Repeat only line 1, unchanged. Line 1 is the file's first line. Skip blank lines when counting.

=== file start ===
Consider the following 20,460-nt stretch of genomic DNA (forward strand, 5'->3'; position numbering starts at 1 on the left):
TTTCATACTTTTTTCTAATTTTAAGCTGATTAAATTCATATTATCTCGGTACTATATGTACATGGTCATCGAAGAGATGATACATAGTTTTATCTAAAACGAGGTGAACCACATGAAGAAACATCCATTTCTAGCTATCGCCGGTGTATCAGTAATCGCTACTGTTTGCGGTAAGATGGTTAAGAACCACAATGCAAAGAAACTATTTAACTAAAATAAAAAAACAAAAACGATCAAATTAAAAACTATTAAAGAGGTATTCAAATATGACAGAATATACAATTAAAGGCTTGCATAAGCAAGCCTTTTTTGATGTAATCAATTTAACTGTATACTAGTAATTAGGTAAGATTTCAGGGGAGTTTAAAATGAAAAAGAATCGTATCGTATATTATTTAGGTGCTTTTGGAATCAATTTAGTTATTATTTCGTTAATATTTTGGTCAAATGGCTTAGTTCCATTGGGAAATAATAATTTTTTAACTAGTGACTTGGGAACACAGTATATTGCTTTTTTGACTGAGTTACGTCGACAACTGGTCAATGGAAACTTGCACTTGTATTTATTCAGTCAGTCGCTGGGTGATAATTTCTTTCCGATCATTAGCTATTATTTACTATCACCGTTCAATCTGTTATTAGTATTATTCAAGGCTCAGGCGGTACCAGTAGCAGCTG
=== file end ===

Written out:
Consider the following 20,460-nt stretch of genomic DNA (forward strand, 5'->3'; position numbering starts at 1 on the left):